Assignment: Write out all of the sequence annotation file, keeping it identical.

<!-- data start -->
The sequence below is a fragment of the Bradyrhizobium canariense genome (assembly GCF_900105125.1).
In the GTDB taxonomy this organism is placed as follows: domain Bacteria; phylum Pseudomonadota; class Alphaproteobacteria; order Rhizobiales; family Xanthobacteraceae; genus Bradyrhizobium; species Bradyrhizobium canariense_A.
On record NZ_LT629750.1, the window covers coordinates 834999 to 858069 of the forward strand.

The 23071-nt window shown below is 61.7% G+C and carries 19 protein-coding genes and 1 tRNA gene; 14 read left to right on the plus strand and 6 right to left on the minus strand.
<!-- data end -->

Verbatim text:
The sequence below is a fragment of the Bradyrhizobium canariense genome (assembly GCF_900105125.1).
In the GTDB taxonomy this organism is placed as follows: domain Bacteria; phylum Pseudomonadota; class Alphaproteobacteria; order Rhizobiales; family Xanthobacteraceae; genus Bradyrhizobium; species Bradyrhizobium canariense_A.
On record NZ_LT629750.1, the window covers coordinates 834999 to 858069 of the forward strand.

The 23071-nt window shown below is 61.7% G+C and carries 19 protein-coding genes and 1 tRNA gene; 14 read left to right on the plus strand and 6 right to left on the minus strand.